‘Cut’ Shells – Do NOT Try This at Home!

I cannot in good conscience recommend this kind of thing for reasons that I’ll enumerate after the embedded video. Fred at Guns and Coffee embedded the following video (H/T to Tam‘s Twitter feed)…

I’ve heard of this before. I heard someone refer to it as an “Alabama bear ball”. In my most humble of opinions, this is dangerous and completely inadvisable. Here is a snapshot of a 12-gauge shell and a 20-gauge shell sitting on the muzzles of a 12-gauge and 20-gauge shotgun, respectively.

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Without looking on the interwebtron for figures, and simply using my cheap, plastic dial calipers, I measure the bore size of the 20-gauge at .62-inch at the muzzle as compared to the diameter of the 20-gauge hull at .68-inch around the plastic. Similarly, the 12-gauge bore measures .73-inch and the hull diameter measures .79-inch. So, the plastic hull is .06-inch bigger than the bore on each bore gauge. When you cut the plastic so that it travels down the bore loaded with lead, it has to compress past the forcing cone between the chamber and bore. I know that six hundredths of an inch is not a large number, but it’s not exactly insignificant either. For the same reason that we don’t load and fire 3-inch shells in a 2.75-inch chambered gun, firing cut shells subjects the gun to far more pressure than it is designed to endure. It just isn’t safe.

The gentleman doing the shooting in the above video comments that this was fairly common practice during the depression. Fortunately we are not in a depression, and ammo of various types is still relatively easy to come by. When sumdood on the interwebtron posts a YouTube video showing how handy his modded ammo can be, ask yourself how much a box of slugs really costs. Weigh the price difference between birdshot and slugs against the price and sentimental value of a gun, and possibly your own health and well-being. I know that slugs are a bit more expensive than birdshot, but they are cheap as compared to the risk of a catastrophic failure due to misusing guns and ammunition. Granted, I think that this is a perfectly valid tidbit to keep in the back of your mind in case of a TEOTWAWKI scenario, but it is entirely too risky a practice in a world where good ammo is available for a variety of applications at reasonable prices. If you simply want the pellets to stay together and hit harder at short distances, look at Federal’s Flitecontrol offerings. Please do stay safe and have fun!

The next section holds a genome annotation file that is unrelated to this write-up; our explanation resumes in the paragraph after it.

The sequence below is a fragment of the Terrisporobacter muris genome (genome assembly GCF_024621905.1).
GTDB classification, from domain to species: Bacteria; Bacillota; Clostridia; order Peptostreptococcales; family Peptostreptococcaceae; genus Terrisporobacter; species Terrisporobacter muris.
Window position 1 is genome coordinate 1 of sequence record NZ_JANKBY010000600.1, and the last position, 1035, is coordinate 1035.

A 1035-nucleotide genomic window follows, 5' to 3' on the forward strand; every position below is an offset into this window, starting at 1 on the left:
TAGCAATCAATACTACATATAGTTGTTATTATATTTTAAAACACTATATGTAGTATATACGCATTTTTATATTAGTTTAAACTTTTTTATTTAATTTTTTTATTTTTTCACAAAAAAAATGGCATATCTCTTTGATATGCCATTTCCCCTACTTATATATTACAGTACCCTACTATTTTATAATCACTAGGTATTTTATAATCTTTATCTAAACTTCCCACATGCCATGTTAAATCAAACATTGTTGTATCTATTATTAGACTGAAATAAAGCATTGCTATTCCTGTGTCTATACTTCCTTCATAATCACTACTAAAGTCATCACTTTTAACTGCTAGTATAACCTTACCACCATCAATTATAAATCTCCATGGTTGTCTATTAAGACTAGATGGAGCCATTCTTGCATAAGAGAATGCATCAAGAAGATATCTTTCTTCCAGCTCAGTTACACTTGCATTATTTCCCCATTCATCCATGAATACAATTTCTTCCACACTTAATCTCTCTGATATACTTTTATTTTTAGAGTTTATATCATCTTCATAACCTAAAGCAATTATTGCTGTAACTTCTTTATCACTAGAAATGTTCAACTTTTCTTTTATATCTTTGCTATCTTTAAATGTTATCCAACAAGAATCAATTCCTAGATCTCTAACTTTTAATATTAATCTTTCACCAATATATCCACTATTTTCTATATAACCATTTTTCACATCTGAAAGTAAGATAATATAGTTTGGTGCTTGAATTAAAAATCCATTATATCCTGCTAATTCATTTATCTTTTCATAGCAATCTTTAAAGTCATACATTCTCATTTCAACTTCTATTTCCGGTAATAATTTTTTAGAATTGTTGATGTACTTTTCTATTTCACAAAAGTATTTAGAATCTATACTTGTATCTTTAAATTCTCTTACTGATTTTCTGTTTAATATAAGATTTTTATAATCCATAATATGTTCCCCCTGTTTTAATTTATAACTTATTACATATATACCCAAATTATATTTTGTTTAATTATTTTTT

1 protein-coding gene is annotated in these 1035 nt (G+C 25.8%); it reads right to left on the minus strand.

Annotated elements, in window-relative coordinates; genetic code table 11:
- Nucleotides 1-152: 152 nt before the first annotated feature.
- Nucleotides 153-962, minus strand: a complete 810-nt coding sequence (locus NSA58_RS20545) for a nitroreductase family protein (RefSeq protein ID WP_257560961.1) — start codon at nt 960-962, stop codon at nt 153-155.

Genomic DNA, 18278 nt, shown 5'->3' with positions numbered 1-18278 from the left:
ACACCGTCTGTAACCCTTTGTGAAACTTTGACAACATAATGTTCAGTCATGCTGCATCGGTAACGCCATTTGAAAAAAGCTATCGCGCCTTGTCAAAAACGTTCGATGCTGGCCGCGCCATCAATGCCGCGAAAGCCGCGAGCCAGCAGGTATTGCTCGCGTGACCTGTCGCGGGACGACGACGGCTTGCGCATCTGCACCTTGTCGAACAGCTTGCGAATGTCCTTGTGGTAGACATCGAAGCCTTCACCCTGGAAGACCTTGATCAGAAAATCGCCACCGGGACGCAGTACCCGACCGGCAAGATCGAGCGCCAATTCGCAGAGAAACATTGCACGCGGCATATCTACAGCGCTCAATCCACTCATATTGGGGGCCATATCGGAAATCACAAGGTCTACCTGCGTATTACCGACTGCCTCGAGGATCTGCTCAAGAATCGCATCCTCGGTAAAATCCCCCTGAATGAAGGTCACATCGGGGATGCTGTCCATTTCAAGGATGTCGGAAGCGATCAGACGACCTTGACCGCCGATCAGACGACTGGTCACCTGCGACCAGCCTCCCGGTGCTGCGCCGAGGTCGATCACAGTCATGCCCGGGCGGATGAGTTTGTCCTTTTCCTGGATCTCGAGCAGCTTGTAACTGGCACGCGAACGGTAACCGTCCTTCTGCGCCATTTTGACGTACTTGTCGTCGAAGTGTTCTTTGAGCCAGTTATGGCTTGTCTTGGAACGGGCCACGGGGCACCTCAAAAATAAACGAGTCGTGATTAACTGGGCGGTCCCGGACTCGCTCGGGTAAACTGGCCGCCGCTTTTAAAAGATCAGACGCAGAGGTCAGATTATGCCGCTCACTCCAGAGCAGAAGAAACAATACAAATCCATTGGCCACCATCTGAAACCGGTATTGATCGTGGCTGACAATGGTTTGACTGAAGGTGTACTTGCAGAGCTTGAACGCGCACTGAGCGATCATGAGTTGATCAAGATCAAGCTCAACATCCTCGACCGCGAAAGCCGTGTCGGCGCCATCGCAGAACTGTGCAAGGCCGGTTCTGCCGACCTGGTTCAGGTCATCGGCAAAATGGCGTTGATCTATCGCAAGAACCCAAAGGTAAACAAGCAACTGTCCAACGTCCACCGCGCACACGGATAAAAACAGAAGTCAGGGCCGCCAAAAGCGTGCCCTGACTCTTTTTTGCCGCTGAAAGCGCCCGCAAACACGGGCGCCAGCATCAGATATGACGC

3 thoughts on “‘Cut’ Shells – Do NOT Try This at Home!

  1. Note that he’s using a heavy, break action double barrel…the action of which has many less moving parts and is much more robustly built than your average pump-action or semi-auto shotgun.

    I would imagine it would make a pretty significant (and, perhaps, disastrous) difference.

  2. I think caution is a good thing. But knowing the truth is even better.

    This is an opportunity for some research with one of those pressure sensor thingies on a shotgun, and getting some real data. Measuring various critical dimensions of the barrel before and after shooting a number of cut shells would also show if there was any damage to the gun. I bet you would get more change in dimensions from temperature change than from any stretching of the barrel steel.

    Hypothesis 1: there is a pressure spike when the front part of the cut shell hits the end of the chamber, and possibly another one when it hits the choke.

    Hypothesis 2: the pressure spike must be very mild, since the type and amount of powder used is not conducive to serious overpressure, and because we have evidence of successful employment of the cut shells (both video and anecdotal).

    Hypothesis 3: the only reason that break-action shotguns are preferred is ease of extraction. There is no significant difference in the strength of one type of shotgun action vs. another. Modern materials probably contribute more to toughness than action type.

    hypothesis 4: shooting a few cut shells (less than a box of 25) will not damage any modern shotgun in good condition.

    There is your test program – anybody have a gun and some measurement gear?

  3. Oh – by the way, we should shoot some normal un-cut shells so we have something to compare to. Maybe even alternate them so any temperature induced dimension changes will average out.

    I suppose we should also compare several different brands of shells, as well as different shot sizes, and some factory made slugs, too.

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